While one possible future Hall of Famer pushes on towards a return to the bigs, another is trying to do the same in Florida. Vladimir Guerrero, released by the Baltimore Orioles after last season, finally found a taker in recent weeks in the Toronto Blue Jays; he’s been sent to their Single-A affiliate in Dunedin to prep himself back into shape—that is, if he can. Rumor earlier had it that the 37-year-old Guerrero was looking into playing in Japan, and after a recent brush with the law in his native Dominican Republic, probably decided it was good idea to get his head back in the game.

Thin Tim is Not In
Where have you gone, Timmy Lincecum? The two-time Cy Young Award winner is off to an absolutely dreadful start for the San Francisco Giants, going 2-5 in ten starts with a horrid 6.41 ERA. The culprit on the field has been the big inning, which has savaged Lincecum just when he appears to be sailing along; part of the problem may also be a self-imposed offseason weight loss, which on the surface makes little sense as Lincecum was already one of the majors’ lightest players. After his latest blow-up this past Friday—in which his final pitch resulted in a three-run homer by Miami’s Chris Coughlan, homerless with a .104 average on the year—Lincecum reportedly met in a closed-off space with Giant manager Bruce Bochy, general manager Brian Sabean and trainer Dave Groeschner to get to the root of the problem. Assumption: That Lincecum needs to bulk back up and start recalling his confidence.

The Giants tried to lock up Lincecum for a five-year extension in the winter and failed, settling for a two-year deal instead. If Lincecum continues like this, don’t be surprised if he doesn’t last even the two years in a Giant uniform.

The Fast and the Infurious
Nobody throws a baseball faster than Cincinnati reliever Aroldis Chapman—and nobody apparently drives a car any faster, either. Chapman, who’s been electric coming out of the bullpen this season, was reportedly arrested on Interstate 71 doing 93 MPH while also driving on a suspended license.

That wasn’t the only off-field issue Chapman had to deal with this week. In Florida, a man by the name of Danilo Curbelo Garcia—who’s currently doing a ten-year prison sentence in Cuba for attempting to smuggle Cubans to Florida—is suing Chapman for $18 million, claiming that Chapman erroneously ratted him out to win favor with Cuban officials to play internationally, allowing him to defect.

Shed of His Facade
Hey everybody, Juan Carlos Oviedo is back for the Marlins. You remember him, don’t you? Of course you don’t, because the last time you saw him, he went by the name of Leo Nunez. Turns out, that was his alter ego; Oviedo admitted playing under a false name to help him get into American baseball, and was stripped of his U.S. visa. He re-applied to get it back this past week and got permission—but MLB, less than amused by the charade, will likely suspend Oviedo eight weeks before he can dress up in a Marlin uniform again. Until then, the Marlins will work him back into game shape in the minors.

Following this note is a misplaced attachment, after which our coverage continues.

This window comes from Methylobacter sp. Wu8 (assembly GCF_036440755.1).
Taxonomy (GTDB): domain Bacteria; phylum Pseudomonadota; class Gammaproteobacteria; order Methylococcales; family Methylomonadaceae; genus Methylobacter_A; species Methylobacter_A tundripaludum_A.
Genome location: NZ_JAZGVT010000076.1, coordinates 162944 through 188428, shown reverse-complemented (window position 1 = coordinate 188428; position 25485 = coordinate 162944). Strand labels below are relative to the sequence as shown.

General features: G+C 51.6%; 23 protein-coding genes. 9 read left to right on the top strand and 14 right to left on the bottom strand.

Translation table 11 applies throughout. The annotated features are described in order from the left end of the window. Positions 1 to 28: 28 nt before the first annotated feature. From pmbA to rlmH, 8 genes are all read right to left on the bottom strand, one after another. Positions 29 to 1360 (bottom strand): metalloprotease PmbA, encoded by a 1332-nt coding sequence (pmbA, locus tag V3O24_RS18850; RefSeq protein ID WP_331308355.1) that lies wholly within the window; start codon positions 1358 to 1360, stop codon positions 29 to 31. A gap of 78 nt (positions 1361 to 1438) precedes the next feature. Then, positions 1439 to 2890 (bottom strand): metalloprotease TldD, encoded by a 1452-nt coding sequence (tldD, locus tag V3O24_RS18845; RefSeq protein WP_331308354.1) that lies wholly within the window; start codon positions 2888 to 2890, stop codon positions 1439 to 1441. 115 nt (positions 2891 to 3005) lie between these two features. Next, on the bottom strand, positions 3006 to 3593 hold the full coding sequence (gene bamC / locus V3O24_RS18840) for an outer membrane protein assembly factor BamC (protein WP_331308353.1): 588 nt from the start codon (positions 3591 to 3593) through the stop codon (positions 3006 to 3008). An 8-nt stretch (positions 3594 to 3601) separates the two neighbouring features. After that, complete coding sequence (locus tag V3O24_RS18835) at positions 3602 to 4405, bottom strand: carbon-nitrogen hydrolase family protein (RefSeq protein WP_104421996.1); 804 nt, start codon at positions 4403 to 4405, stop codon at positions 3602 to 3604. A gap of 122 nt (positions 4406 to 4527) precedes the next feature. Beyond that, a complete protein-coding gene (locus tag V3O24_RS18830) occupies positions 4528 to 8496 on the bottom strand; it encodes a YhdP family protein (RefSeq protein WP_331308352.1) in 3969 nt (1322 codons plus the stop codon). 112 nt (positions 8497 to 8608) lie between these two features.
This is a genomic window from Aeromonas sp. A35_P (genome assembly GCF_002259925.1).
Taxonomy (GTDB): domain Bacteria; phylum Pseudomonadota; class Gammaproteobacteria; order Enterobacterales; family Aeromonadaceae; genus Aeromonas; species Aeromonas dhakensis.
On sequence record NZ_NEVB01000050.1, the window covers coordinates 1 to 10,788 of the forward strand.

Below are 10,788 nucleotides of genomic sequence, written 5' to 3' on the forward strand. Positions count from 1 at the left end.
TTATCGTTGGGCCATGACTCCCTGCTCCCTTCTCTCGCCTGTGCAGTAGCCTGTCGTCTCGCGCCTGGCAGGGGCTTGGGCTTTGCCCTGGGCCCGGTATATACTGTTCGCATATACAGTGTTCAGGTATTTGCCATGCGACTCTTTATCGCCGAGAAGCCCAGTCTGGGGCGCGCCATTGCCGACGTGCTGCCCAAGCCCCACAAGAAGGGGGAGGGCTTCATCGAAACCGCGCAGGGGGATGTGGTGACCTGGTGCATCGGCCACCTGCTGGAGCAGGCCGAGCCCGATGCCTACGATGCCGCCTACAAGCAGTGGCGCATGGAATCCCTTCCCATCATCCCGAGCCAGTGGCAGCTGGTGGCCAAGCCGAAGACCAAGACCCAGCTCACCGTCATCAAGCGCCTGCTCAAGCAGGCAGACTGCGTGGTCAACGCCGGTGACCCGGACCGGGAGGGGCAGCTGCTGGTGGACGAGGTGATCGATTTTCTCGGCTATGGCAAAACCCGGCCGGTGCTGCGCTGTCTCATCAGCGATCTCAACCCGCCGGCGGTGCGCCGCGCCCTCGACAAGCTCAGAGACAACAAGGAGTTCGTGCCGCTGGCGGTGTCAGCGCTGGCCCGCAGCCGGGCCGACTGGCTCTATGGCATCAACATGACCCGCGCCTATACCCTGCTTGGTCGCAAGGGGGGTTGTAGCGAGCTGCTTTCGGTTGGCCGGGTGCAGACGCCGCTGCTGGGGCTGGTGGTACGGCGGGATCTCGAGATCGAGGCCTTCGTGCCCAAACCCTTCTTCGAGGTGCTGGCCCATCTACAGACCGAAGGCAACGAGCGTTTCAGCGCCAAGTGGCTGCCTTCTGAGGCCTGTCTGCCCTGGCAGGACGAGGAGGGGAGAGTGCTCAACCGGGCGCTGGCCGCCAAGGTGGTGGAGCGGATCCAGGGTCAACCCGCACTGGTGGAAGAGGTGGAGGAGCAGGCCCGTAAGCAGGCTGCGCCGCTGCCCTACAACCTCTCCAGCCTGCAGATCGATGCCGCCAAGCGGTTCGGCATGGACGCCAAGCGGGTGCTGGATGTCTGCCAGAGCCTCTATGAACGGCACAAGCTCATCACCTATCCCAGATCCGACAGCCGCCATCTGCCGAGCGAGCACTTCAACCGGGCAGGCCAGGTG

The Buc Stops Here
In the end, Nate McLouth could not go home again. The once-and-current Pirate became a twice-and-out Pirate this past week when the Bucs designated the 31-year-old outfielder for assignment. McLouth emerged as an impressive talent in Pittsburgh, peaking in 2008 when he hit .276 with 26 homers, 94 RBIs, 113 runs, 46 doubles and 23 steals. He was off to a slightly less potent (but still solid) start with the Pirates in 2009 when he was traded to Atlanta; he played well to finish out the year, but the next few years were all but disastrous, as McLouth struggled to stay healthy and above the .200 mark. McLouth eagerly welcomed a return to Pittsburgh for 2012, but the old magic failed to rematerialize—released with a .140 average, no homers and two RBIs in 34 games; he was hitless in last 19 at-bats.

The Chief Cook
The Oakland A’s may be having a rotten time hitting the ball, but opponents are faring far worse against one of their own. Reliever Ryan Cook, in his first full year after a brief appearance last season with Arizona, has appeared in 21 games for Oakland through Sunday, pitched 23 innings—and allowed no runs on just four hits. Yes, he’s walked quite a few (12), but his opposing batting average of .048, this far into the season, is something to wow over. Only Cincinnati’s Aroldis Chapman, with 26 innings in the books, has thrown more innings this year without allowing an earned run.

My, the Rust Builds Up Fast
The Kansas City Royals remain a struggling ballclub, but here’s an especially puzzling part: They’re winless in six games after a day off this year.

Wounded of the Week